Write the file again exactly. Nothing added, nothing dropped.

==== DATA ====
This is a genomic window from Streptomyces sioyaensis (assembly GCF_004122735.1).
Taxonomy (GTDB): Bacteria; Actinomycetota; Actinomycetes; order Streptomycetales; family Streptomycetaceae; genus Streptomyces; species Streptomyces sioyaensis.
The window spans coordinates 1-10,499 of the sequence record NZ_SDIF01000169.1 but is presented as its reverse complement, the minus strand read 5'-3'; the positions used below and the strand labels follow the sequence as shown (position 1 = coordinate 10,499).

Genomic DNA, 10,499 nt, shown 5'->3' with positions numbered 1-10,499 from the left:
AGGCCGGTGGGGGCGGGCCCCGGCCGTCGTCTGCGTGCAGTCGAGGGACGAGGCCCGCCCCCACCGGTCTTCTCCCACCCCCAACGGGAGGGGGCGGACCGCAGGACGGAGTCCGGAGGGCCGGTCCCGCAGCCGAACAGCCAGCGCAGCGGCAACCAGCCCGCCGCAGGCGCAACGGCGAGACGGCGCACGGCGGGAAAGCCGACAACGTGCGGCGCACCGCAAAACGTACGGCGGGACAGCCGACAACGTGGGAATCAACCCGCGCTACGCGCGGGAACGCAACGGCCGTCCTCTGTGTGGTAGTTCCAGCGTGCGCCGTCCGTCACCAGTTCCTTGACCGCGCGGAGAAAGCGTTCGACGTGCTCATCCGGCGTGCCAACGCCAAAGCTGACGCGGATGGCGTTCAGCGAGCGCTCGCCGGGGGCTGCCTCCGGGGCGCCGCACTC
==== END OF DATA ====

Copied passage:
This is a genomic window from Streptomyces sioyaensis (assembly GCF_004122735.1).
Taxonomy (GTDB): Bacteria; Actinomycetota; Actinomycetes; order Streptomycetales; family Streptomycetaceae; genus Streptomyces; species Streptomyces sioyaensis.
The window spans coordinates 1-10,499 of the sequence record NZ_SDIF01000169.1 but is presented as its reverse complement, the minus strand read 5'-3'; the positions used below and the strand labels follow the sequence as shown (position 1 = coordinate 10,499).

Genomic DNA, 10,499 nt, shown 5'->3' with positions numbered 1-10,499 from the left:
AGGCCGGTGGGGGCGGGCCCCGGCCGTCGTCTGCGTGCAGTCGAGGGACGAGGCCCGCCCCCACCGGTCTTCTCCCACCCCCAACGGGAGGGGGCGGACCGCAGGACGGAGTCCGGAGGGCCGGTCCCGCAGCCGAACAGCCAGCGCAGCGGCAACCAGCCCGCCGCAGGCGCAACGGCGAGACGGCGCACGGCGGGAAAGCCGACAACGTGCGGCGCACCGCAAAACGTACGGCGGGACAGCCGACAACGTGGGAATCAACCCGCGCTACGCGCGGGAACGCAACGGCCGTCCTCTGTGTGGTAGTTCCAGCGTGCGCCGTCCGTCACCAGTTCCTTGACCGCGCGGAGAAAGCGTTCGACGTGCTCATCCGGCGTGCCAACGCCAAAGCTGACGCGGATGGCGTTCAGCGAGCGCTCGCCGGGGGCTGCCTCCGGGGCGCCGCACTC